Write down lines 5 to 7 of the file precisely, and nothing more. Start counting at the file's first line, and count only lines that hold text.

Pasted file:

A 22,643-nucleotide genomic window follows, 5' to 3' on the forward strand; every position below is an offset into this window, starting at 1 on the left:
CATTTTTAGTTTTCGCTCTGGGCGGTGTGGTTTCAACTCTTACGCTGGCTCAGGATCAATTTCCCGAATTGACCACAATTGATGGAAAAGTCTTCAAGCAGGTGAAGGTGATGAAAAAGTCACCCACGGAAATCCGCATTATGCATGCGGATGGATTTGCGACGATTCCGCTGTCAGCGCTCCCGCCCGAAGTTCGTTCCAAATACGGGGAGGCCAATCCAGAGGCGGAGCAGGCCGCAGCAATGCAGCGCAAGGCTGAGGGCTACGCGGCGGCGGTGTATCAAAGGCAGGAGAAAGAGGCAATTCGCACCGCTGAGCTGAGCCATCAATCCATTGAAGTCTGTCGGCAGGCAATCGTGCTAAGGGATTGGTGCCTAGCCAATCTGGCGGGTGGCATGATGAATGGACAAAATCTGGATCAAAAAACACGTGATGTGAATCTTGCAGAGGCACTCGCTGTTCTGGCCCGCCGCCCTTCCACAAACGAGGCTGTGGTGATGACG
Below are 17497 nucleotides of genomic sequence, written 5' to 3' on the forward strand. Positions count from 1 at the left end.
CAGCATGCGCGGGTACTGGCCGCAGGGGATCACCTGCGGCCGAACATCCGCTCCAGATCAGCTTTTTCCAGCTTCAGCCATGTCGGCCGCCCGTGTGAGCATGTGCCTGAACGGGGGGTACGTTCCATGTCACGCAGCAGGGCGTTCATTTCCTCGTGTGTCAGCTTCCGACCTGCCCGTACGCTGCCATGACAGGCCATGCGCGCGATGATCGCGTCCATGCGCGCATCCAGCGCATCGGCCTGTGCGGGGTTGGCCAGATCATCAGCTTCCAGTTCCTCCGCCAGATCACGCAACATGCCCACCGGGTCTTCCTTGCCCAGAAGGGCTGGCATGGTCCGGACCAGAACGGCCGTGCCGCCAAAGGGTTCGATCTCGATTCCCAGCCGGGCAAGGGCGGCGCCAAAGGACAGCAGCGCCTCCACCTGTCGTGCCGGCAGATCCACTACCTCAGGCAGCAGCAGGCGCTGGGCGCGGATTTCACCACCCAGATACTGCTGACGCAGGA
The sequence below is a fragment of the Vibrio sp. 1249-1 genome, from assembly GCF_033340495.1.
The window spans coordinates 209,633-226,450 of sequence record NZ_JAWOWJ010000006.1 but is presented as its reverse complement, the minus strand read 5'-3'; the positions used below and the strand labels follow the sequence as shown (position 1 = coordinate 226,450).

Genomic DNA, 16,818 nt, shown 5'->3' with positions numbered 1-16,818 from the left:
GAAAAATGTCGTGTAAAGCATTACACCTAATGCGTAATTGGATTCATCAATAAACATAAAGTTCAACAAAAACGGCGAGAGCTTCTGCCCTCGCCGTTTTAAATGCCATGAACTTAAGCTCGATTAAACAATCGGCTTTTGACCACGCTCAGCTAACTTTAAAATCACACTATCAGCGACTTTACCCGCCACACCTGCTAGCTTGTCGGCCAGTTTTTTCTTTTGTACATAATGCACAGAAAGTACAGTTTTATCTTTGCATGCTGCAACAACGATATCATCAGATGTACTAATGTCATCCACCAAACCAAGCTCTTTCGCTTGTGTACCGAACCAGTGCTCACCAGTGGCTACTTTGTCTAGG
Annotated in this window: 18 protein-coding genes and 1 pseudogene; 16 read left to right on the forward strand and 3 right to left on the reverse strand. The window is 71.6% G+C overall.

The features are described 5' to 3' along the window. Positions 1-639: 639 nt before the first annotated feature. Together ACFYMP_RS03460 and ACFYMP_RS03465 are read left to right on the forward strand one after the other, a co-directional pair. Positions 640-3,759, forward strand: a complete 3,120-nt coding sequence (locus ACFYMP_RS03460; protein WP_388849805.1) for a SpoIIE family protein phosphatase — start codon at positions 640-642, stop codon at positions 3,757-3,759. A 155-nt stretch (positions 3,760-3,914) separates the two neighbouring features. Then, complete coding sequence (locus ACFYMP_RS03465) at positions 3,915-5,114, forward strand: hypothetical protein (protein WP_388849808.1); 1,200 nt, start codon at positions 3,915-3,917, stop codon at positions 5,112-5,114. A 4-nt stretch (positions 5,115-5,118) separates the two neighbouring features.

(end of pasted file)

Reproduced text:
The sequence below is a fragment of the Vibrio sp. 1249-1 genome, from assembly GCF_033340495.1.
The window spans coordinates 209,633-226,450 of sequence record NZ_JAWOWJ010000006.1 but is presented as its reverse complement, the minus strand read 5'-3'; the positions used below and the strand labels follow the sequence as shown (position 1 = coordinate 226,450).

Genomic DNA, 16,818 nt, shown 5'->3' with positions numbered 1-16,818 from the left: